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Hammond visits Belfast in move to get DUP and NI businesses on side

Chancellor Philip Hammond with pupils Kyra McHenry and Oli Moore at Rowandale Integrated PS in Moira yesterday
Chancellor Philip Hammond with pupils Kyra McHenry and Oli Moore at Rowandale Integrated PS in Moira yesterday
Philip Hammond with Suzanne Wylie of Belfast City Council
Philip Hammond meeting Lord Mayor Deirdre Hargey in the city centre
Secretary of State for International Trade Liam Fox visits MJM Group in Newry

By Ryan McAleer and Michael McHugh

The Government is considering providing extra border backstop assurances to the DUP, the Chancellor said yesterday.

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Philip Hammond said ministers have a number of choices through the parliamentary process, which include extending the Brexit implementation period ahead of the permanent relationship.

That could avoid having to use a backstop, in which the UK would continue to follow EU regulations relating to trade across the Irish border - a solution which is adamantly opposed by the DUP.

Mr Hammond met DUP leader Arlene Foster and her deputy Nigel Dodds in the lobby of a Belfast hotel before holding a meeting with them.

He said he was delighted to be there and relations between the two parties were good.

The meeting, which lasted 30 minutes, came ahead of Mr Hammond's speaking appearance at the DUP's pre-conference dinner - a behind-closed-doors gathering.

Earlier, the Chancellor visited a school in Moira, Co Down and told the BBC: "I would much prefer to see us extending the implementation period and I am sure my DUP colleagues would take the same view.

"So we need to look at how we can provide reassurance about how we will use the options that the agreement gives us."

The DUP has promised to oppose the Prime Minister's draft Withdrawal Agreement with the EU over its concerns about the Irish backstop arrangement, which is designed to prevent imposing a hard border.

It would mean Northern Ireland continuing to follow EU regulations relating to matters like cross-border trade.

The DUP is determined to prevent any divergence from the rest of the UK.

The Chancellor met the owners of 20 small businesses in Belfast during a walkabout in the city centre followed by a round-table discussion hosted by the Federation of Small Businesses (FSB).

Chair of the FSB in NI, Tina McKenzie, said Mr Hammond appeared to be in "listening mode" during the discussion.

She said he expressed interest in the FSB's proposal to make Northern Ireland an "enhanced economic zone", which the FSB chair argues could turn the province into the "Singapore of the Western Hemisphere" through the ability to trade freely into the UK market and throughout Europe.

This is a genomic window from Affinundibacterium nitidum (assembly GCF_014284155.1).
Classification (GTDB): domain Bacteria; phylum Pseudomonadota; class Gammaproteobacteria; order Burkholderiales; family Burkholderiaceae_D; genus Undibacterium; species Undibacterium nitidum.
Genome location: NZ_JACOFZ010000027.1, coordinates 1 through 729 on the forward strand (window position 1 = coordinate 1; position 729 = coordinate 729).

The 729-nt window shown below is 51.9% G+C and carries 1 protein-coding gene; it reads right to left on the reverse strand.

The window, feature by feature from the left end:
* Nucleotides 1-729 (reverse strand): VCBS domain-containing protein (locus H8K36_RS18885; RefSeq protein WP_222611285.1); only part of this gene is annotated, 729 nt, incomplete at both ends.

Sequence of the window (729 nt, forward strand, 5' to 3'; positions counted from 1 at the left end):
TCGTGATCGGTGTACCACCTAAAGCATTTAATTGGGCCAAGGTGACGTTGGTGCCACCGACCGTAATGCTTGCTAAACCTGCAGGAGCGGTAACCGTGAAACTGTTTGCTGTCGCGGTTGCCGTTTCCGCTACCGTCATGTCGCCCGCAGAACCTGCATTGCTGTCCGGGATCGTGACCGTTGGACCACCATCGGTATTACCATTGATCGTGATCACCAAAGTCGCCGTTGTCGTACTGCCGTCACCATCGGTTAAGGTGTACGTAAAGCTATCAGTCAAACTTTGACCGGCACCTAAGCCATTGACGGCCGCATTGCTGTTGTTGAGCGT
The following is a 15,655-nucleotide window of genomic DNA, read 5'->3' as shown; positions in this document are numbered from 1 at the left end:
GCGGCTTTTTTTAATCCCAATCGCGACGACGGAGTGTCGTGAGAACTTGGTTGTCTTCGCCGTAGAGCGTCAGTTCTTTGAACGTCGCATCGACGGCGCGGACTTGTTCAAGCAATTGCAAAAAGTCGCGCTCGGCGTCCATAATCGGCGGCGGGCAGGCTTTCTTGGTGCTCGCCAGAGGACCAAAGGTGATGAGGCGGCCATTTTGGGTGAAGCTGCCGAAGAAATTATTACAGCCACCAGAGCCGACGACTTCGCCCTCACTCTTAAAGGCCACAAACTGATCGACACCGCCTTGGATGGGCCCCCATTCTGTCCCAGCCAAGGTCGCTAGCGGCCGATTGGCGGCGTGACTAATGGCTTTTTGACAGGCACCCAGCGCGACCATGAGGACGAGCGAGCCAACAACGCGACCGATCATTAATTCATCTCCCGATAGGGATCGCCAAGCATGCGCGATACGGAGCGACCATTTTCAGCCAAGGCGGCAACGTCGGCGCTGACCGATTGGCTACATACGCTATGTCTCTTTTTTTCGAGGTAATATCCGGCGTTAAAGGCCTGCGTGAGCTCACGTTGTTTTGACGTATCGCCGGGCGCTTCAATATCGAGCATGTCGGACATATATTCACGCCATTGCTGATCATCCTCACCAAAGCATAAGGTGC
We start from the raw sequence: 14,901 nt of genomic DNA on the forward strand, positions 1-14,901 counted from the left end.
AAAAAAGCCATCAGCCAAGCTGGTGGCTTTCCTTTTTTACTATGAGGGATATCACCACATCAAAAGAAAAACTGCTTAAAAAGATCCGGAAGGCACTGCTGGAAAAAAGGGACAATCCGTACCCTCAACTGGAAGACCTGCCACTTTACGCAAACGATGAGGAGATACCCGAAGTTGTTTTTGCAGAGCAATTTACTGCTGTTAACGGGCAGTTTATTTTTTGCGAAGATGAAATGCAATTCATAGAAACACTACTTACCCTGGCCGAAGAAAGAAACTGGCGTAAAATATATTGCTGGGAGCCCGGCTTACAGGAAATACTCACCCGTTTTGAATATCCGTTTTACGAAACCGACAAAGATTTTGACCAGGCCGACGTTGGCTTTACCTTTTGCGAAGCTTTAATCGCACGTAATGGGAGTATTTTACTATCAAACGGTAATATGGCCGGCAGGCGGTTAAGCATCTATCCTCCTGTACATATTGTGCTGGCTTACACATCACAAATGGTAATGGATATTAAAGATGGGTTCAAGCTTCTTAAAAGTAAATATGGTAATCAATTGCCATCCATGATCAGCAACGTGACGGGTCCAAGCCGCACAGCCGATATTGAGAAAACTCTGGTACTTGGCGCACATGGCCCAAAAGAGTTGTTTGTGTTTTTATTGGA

The meeting also touched on business rates, the absence of an Executive and support for Belfast city centre. Last month the Chancellor announced £2m funding from the Treasury toward the recovery of Belfast city centre in the wake of the Primark fire.

Yesterday he said: "During my visit to the city centre today, I was impressed by the resolve of the Belfast people to recover as quickly as possible after the Bank Buildings fire. It has had a significant impact for many local businesses and I understand the urgency of opening up full access again and completing the regeneration works."

International Trade Secretary Liam Fox also visited Northern Ireland yesterday and said language in the draft UK-EU Political Declaration, which refers to looking at technology to address the Irish border, was "encouraging".

Manufacturing NI said that a survey among its members showed 94.4% in support, with just 21 firms opposed to the agreement.

DUP MP Sammy Wilson yesterday suggested that businesses were "swallowing the Prime Minister's propaganda", following comments earlier in the week, where he accused firms of being "puppets" for the NIO.

But Mr Fox told the Belfast Telegraph: "I think people can look at the information and make up their own minds.

"I think businesses will operate in the way that best suits their profitability and their own particular commercial future.

"The Prime Minister has set out a deal which not everyone is going to like equally. But it's a deal that is designed to provide a calm and rational transition from our membership of the European Union to being outside.

"I think businesses can see the benefit of that transition. Certainly businesses I've been talking to today have been very supportive," he said.

Belfast Telegraph


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